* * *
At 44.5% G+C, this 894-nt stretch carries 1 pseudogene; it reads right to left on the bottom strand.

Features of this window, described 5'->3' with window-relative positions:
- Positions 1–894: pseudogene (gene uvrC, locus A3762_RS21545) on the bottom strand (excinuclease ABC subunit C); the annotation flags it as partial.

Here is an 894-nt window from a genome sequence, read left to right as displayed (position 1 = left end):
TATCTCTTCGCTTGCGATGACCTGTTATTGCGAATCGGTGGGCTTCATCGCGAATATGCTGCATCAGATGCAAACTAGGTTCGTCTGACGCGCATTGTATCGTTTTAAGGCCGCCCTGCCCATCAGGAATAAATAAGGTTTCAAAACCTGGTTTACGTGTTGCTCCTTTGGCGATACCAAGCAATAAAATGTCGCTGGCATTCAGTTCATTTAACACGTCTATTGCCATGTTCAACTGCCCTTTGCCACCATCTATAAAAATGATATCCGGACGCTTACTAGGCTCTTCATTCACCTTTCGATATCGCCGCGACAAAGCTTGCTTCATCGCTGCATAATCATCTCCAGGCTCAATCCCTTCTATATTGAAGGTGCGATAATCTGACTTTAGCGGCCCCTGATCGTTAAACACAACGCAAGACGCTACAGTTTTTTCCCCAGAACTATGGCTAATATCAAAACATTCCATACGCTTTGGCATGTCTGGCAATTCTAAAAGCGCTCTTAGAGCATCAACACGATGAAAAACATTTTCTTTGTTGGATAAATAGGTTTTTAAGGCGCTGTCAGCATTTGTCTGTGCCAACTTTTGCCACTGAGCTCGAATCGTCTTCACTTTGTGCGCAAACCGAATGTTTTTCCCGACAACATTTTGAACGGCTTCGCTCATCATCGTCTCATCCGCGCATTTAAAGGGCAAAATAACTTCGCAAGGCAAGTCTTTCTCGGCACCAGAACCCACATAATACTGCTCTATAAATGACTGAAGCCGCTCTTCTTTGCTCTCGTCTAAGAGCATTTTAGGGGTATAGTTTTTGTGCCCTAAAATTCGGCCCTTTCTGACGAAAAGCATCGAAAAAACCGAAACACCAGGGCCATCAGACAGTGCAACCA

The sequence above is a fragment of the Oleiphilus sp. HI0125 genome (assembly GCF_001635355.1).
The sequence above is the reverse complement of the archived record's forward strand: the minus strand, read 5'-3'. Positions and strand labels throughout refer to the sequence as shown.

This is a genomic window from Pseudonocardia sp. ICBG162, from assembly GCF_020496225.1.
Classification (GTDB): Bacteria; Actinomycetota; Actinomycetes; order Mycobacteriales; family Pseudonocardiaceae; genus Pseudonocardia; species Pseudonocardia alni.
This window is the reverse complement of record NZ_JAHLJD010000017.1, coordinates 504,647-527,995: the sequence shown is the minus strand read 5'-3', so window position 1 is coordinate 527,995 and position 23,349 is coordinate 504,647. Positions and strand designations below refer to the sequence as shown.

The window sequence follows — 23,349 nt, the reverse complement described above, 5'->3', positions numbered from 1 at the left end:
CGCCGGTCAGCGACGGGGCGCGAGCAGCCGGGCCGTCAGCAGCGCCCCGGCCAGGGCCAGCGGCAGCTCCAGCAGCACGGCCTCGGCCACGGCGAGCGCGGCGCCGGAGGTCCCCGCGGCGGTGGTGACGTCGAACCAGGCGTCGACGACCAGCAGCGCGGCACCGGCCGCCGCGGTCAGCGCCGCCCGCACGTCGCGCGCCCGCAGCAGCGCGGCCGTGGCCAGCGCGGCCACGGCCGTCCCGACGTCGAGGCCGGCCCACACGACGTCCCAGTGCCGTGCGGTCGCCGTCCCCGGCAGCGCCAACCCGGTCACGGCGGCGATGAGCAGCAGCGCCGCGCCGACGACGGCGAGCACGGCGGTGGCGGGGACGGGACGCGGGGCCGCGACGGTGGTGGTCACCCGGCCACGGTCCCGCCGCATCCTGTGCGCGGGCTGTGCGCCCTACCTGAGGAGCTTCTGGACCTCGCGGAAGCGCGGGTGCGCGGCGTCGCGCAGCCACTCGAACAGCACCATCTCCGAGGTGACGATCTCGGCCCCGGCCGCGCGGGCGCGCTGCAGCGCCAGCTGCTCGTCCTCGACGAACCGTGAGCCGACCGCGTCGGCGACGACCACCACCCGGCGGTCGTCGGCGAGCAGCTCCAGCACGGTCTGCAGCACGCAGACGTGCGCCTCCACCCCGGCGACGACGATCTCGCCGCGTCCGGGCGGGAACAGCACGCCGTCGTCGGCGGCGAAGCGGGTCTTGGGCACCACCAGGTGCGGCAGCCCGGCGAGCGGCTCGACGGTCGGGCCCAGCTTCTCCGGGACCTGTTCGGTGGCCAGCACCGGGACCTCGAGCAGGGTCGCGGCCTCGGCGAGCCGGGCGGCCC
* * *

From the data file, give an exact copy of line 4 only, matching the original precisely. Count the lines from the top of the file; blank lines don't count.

Here is an 894-nt window from a genome sequence, read left to right as displayed (position 1 = left end):